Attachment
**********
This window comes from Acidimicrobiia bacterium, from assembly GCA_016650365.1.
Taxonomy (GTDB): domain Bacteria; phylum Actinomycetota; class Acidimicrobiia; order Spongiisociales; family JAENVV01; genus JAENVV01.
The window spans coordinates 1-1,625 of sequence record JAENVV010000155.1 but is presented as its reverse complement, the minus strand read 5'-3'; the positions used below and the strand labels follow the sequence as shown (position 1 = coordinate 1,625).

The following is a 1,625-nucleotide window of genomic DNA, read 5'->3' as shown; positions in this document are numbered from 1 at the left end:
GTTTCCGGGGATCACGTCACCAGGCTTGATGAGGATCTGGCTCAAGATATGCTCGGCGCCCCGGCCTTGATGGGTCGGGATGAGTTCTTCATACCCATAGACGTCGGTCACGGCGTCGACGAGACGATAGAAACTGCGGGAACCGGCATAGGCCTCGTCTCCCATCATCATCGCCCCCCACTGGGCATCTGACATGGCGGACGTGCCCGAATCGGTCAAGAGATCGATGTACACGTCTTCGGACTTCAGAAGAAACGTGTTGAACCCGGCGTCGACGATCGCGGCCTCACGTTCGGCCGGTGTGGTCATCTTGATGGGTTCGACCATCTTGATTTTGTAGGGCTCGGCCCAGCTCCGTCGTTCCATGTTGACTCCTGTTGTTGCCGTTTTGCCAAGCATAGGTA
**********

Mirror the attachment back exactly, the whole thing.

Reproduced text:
This window comes from Acidimicrobiia bacterium, from assembly GCA_016650365.1.
Taxonomy (GTDB): domain Bacteria; phylum Actinomycetota; class Acidimicrobiia; order Spongiisociales; family JAENVV01; genus JAENVV01.
The window spans coordinates 1-1,625 of sequence record JAENVV010000155.1 but is presented as its reverse complement, the minus strand read 5'-3'; the positions used below and the strand labels follow the sequence as shown (position 1 = coordinate 1,625).

The following is a 1,625-nucleotide window of genomic DNA, read 5'->3' as shown; positions in this document are numbered from 1 at the left end:
GTTTCCGGGGATCACGTCACCAGGCTTGATGAGGATCTGGCTCAAGATATGCTCGGCGCCCCGGCCTTGATGGGTCGGGATGAGTTCTTCATACCCATAGACGTCGGTCACGGCGTCGACGAGACGATAGAAACTGCGGGAACCGGCATAGGCCTCGTCTCCCATCATCATCGCCCCCCACTGGGCATCTGACATGGCGGACGTGCCCGAATCGGTCAAGAGATCGATGTACACGTCTTCGGACTTCAGAAGAAACGTGTTGAACCCGGCGTCGACGATCGCGGCCTCACGTTCGGCCGGTGTGGTCATCTTGATGGGTTCGACCATCTTGATTTTGTAGGGCTCGGCCCAGCTCCGTCGTTCCATGTTGACTCCTGTTGTTGCCGTTTTGCCAAGCATAGGTA